Thu, 2 Aug 2012|
Nick Martin discusses the idea of being combat ready--that is, paying extra attention to the little details that may mean success or failure on the fireground. Sponsored by Globe.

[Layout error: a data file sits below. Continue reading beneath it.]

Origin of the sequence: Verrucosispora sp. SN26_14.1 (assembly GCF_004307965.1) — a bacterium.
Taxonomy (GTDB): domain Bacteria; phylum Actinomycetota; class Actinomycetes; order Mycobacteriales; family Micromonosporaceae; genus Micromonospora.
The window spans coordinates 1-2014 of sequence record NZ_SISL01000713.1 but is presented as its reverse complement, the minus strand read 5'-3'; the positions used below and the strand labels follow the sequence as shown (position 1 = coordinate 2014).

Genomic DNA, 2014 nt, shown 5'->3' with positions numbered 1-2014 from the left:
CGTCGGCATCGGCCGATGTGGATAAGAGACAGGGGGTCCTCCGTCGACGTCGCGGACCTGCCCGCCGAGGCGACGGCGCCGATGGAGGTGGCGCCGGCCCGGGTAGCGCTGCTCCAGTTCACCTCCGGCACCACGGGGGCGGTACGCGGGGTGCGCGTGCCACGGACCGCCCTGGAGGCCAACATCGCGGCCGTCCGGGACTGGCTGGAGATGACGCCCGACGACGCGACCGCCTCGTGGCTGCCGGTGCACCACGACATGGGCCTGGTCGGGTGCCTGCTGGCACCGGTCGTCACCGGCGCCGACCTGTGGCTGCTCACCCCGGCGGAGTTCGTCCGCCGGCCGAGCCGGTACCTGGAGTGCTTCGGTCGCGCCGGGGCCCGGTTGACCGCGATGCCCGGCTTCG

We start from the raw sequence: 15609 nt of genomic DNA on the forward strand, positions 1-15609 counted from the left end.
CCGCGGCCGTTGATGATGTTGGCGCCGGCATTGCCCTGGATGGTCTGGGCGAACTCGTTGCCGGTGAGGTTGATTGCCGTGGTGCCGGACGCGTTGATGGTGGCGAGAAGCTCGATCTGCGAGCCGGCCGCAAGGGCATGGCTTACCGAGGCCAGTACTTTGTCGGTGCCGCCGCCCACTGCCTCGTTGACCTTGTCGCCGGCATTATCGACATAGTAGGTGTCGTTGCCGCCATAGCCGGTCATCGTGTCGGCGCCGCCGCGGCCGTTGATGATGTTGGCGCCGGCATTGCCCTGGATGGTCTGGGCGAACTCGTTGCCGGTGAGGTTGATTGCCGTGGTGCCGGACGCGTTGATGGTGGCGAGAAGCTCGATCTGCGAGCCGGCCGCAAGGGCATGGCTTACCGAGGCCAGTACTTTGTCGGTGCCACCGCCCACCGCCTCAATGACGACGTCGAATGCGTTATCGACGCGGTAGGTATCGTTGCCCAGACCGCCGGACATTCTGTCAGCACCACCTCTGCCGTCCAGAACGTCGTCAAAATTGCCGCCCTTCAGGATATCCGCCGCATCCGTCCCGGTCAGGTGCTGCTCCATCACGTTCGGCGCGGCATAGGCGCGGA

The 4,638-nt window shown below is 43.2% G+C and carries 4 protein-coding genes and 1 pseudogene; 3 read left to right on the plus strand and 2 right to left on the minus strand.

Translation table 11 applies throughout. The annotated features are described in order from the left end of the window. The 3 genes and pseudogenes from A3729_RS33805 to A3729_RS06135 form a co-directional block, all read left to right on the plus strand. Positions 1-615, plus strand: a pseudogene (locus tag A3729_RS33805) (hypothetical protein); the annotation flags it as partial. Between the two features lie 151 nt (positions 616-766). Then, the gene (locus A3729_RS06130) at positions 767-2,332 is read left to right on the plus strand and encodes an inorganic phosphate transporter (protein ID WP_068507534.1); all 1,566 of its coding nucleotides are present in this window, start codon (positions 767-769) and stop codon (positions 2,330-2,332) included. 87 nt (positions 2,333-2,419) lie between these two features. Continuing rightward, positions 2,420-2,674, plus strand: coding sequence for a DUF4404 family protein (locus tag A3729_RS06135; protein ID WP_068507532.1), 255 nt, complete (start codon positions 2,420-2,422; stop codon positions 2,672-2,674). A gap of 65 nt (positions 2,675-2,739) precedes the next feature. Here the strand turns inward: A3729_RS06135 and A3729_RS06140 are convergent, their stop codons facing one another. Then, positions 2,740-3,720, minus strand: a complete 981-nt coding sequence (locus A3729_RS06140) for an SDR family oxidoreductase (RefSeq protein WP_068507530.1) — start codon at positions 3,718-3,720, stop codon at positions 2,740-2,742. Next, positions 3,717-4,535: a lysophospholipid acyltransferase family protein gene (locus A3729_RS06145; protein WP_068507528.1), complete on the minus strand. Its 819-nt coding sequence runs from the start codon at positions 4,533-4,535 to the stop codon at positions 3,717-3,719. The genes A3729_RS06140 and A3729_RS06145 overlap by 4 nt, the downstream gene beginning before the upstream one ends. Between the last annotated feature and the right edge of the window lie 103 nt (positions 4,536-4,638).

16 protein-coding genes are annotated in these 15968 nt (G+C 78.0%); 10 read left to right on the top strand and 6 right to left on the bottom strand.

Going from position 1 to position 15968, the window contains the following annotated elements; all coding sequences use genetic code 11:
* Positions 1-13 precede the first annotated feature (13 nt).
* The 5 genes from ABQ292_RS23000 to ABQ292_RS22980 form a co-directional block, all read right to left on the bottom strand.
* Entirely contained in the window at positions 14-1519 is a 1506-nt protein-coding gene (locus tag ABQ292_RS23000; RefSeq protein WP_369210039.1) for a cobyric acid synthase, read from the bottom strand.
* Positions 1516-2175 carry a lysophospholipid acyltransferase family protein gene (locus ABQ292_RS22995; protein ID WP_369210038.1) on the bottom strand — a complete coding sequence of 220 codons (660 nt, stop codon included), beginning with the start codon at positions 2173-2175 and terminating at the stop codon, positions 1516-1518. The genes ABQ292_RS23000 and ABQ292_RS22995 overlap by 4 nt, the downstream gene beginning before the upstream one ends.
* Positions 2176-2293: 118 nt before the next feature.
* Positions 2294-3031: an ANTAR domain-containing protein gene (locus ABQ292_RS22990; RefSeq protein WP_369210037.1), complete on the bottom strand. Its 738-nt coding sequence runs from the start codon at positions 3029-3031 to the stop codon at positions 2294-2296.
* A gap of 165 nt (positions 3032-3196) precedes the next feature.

[SOUND]. [SOUND] Welcome to Fire engineering training minutes. Thank you to our sponsor Globe Turnout Gear. I'm Nick Martin, and today Curtis and I are here to talk to you about being combat ready on the fire ground. The idea of combat ready is something that came to us many years ago when Pete Lund founded Traditions Training. Pete was one of those storied firefighters, with decades of time and some of the busiest fire companies in New York City. Pete had a lot of fires under his belt, and he as one of those guys who did the types of things that we only read about, or see on videos these days. And if anybody had the experience, behind them to make decisions about what was BS and what was real deal, it was Pete. But that's not what he did. The attitude that Pete left us when he passed away was that we need to have our game face on every day, all day. Often it's a series of little details that come together to make a big performance. Most of the time when we tragedy on the fire ground, whether it's a lost firefighter, a lost civilian, or a fire that shouldn't've gotten as out of hand as it did, it's most often not a result of one catastrophic event. It's a result of a series of small failures that compounded to make a big tragedy. So what we need to do, whether we're career or volunteer, whether it's our first day in the firehouse, or the last day before we retire. Is everything we need to do, or everything we do, is focused on being 110% ready every time we go out the door. We need to treat every alarm we go on as if it will be the fire of our career. Because until that alarm is over, we don't know what it will turn out to be. Nothing showing means nothing. Sometimes in my career, some of the worst fires that I've had an opportunity to go on started out as nothing fires, and ended out as some of the worst fires, that I've ever been to. So often it's a series of smaller details. And to kind of illustrate what I mean, Curtis and I are gonna show you just a couple of small tips. One of the things I used to do, being left handed is, throughout my turnout gear, all of my supplies are up and down my left side. Well also when I come off of the rig, whether I'm carrying a, a set of irons, or a hose line on my shoulder, that's on my left side too. So now when I would go to find a door chock, all my door chocks are on my left side. And I end up having to put down what I was carrying in order to access 'em. Realizing that problem, I now store all my door chocks in my right pocket on my pants, so that I can easily get to them without having to put down the important tools that I'm carrying on my left side. Other small details that make a big difference are checking out our equipment. Carlos is checking out our rescue saw. A couple things he's looking at is do we have the right blade, is the blade in good condition. Is the arbor on there tight? Do we need to replace that blade? How about our fluids? Do we have a full tank of gas? If this is a chain saw, do we have bar oil in it? Is it all topped off? Not just mostly full, but is it to the brim full, so it has every second we need in it. All of our switches. All of our switches should be set to the proper positions so that all he needs to do when he comes off the rig at a fire with this saw is pull the cord. Our compression switch is pressed in, our choke is out, our trigger lock is locked, and our off switch is not engaged. So all we need to do, is pull the cord and we go. On the engine company, what we do is we fight fire, right? Our biggest tool here is our nozzle. Do we check our nozzles every day when you get assigned the nozzle position? We should be checking to make sure our bale is functional and in good condition. If we have an adjustable nozzle, is the pattern set on the appropriate pattern? Are our connections tightly made to the hose, and if it's a breakaway nozzle, to the bale assembly. It's all a series of smaller details. And all them individually, may seem inconsequential. But, when all those, when those small failures come together at the same time, on the same fire ground, that's where we end up with tragedy. Being combat ready is difficult. It requires a lot of es, effort, and a lot of attention to detail, day after day. More often than not, your attention to detail is not rewarded because nothing big happens. But when something big does happen, you're gonna be ready to go if you keep combat ready as your attitude every day you're in the fire house. Thanks for watching Fire Engineering Training Minutes. And thank you our sponsor, Globe [UNKNOWN]